Category Archives: Photos

Memorial Day 2013

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Seen in Cherokee, North Carolina, on Day 64 of the Voyage of the Tramper. 11/17/2012.

Some cities decorate cows, others crabs (like Baltimore). Cherokee invoked the great spirit of the Bear. This one seemed especially apt to commemorate Memorial Day, when we remember and thank all those who  made the ultimate sacrifice while serving our country.

Jane & David

Photo of the Week #9

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The open road, leading far off into the distance.

A beautiful day.

“Everything you think you’ll ever need, sitting in the seat next to you.” – Butterfly Boucher

In February, 2013, we cross the Mojave Desert on Day 170 of The Voyage of the Tramper.

– Jane

Photo of the Week #7

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Seen in downtown Bryan, Texas on Day 92 of The Voyage of the Tramper; December 19, 2012.

Wonder if she said “Yes”? Mr L sure put it out there!

The Queen Theater is a historic cinema palace, with a campaign to save her now underway. Check it out:

– Jane

Photo of the Week #6

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Useful information in the event that you see a Lion…! (or she sees you first)

A sign seen during our short evening hike to the Window, the drainage of the whole Chisos Basin at Big Bend, TX.  Rangers track, study and report the few actual attacks and study animals response to people’s actions.  The information seems like good advice: pick up small children (or better yet-don’t bring them), don’t run (cats like a good chase), don’t crouch down (or put your face in their slashing range), Throw sticks and rocks (how do you reach down to get them without crouching?).

We’ve read and heard similar strategies for Black Bears, but acting docile for certain other animals.  How to keep it all straight?  How to act the right way when what is more likely is an instant reflexive reaction?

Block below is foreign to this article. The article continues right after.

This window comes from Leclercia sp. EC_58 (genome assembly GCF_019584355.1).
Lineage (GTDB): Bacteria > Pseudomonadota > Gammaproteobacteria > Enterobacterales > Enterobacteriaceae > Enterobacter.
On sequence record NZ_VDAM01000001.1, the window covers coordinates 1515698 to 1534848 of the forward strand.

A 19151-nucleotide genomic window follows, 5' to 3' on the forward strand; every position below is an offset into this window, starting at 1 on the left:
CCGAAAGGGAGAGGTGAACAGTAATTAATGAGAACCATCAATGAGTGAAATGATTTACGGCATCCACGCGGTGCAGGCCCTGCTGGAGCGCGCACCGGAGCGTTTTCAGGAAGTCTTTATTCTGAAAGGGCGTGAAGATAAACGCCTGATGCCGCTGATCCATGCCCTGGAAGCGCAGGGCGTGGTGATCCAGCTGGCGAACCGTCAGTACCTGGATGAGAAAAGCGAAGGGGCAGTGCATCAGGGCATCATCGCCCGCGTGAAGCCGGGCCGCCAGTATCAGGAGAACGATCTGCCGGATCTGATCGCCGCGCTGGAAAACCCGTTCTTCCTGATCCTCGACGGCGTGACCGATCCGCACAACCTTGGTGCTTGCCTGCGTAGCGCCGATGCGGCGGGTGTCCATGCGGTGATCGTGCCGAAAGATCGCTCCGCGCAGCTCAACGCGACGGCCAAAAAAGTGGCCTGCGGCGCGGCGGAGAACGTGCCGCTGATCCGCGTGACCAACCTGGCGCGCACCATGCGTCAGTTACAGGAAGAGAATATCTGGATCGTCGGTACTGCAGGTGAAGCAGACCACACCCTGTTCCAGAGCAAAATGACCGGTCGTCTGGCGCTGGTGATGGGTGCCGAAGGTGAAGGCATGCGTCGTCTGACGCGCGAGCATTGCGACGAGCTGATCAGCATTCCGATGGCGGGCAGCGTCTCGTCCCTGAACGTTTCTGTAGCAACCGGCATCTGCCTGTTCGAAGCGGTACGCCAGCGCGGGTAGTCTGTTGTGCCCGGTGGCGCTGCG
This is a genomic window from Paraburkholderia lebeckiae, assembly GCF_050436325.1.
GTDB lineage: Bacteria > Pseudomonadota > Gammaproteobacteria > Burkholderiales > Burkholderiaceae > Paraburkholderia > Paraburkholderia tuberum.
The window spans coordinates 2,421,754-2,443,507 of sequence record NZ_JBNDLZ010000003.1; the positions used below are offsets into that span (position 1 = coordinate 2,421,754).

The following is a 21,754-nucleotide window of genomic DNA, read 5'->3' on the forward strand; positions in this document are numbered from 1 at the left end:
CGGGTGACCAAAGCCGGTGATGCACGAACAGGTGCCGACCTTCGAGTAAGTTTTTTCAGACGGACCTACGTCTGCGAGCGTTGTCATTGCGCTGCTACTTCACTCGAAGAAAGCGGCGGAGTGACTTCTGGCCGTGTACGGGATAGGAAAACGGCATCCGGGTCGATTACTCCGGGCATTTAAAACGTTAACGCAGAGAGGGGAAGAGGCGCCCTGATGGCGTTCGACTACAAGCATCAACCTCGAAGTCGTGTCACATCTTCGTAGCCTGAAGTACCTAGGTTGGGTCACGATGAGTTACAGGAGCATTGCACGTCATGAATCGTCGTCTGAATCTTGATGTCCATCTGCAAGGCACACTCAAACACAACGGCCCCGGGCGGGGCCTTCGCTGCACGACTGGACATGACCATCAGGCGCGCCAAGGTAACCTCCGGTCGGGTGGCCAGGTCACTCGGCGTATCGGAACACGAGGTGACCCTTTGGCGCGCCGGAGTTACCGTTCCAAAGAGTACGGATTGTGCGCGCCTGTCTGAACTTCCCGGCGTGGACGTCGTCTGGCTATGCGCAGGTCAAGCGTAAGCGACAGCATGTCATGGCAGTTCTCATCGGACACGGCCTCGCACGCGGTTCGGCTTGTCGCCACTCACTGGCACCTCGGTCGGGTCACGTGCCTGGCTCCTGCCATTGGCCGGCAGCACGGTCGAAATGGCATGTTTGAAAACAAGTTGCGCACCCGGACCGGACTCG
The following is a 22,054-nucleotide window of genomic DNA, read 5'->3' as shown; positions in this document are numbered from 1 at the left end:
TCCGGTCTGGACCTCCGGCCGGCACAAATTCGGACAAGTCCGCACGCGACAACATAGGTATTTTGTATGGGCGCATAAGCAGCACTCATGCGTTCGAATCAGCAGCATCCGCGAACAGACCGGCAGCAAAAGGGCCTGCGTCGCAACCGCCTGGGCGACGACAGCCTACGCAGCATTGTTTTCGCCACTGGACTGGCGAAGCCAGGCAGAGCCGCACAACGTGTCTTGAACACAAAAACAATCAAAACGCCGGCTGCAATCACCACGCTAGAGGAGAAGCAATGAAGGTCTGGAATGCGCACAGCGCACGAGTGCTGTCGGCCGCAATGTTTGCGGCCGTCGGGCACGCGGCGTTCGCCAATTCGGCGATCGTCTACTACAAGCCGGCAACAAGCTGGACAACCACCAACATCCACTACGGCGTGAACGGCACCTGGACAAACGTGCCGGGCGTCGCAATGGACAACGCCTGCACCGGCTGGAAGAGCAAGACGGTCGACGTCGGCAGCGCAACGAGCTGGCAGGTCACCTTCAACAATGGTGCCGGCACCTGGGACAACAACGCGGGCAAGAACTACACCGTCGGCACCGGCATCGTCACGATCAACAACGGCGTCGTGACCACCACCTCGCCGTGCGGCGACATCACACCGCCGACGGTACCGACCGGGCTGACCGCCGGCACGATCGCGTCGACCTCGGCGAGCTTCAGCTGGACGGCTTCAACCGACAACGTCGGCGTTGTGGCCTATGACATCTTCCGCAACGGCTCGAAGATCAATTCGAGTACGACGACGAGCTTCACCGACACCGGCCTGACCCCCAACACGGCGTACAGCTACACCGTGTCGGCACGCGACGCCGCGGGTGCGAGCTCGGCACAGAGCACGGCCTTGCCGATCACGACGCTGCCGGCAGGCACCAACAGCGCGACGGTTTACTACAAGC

On another trip in Jackson Hole, WY, we walked right up to a Black Bear on a trail about 100 ft past a warning poster.  I stood tall, held my knapsack above my head, yelling, “I’m bigger than you”  “I’m bigger than you”.  Within 6 or 8 seconds, as the bear cowered a bit, wrinkling his or her nose at us, the cameras were out as we backed slowly away.  The bear left the trail gradually, avoiding those noisy creatures.  We never did pick up any rocks, but were pretty vigilant the rest of that day!

City Trek 04/14/2013

Now that we’re back home in Baltimore, we’re finding that some things don’t change. Like the fact that we only go downtown with out-of-town people.

Time was, Baltimore downtown was like a fascinating, shiny magnet drawing me southward to experience the sometimes elegant (Belvedere Hotel Owl Bar), sometimes quirky (The Horse You Came In On in Fell’s Point) nightlife. But, nightlife now consists of early evening dinners or movies with friends and relatives. All with the convenience of needing to drive no further than some suburban restaurant or theater. That way, everyone’s home by 10:00. Which used to be the hour when I was just finishing the final prep for an evening out. Bars and clubs I frequented didn’t really get hopping until midnight. (Did I really just date myself by saying “get hopping”?)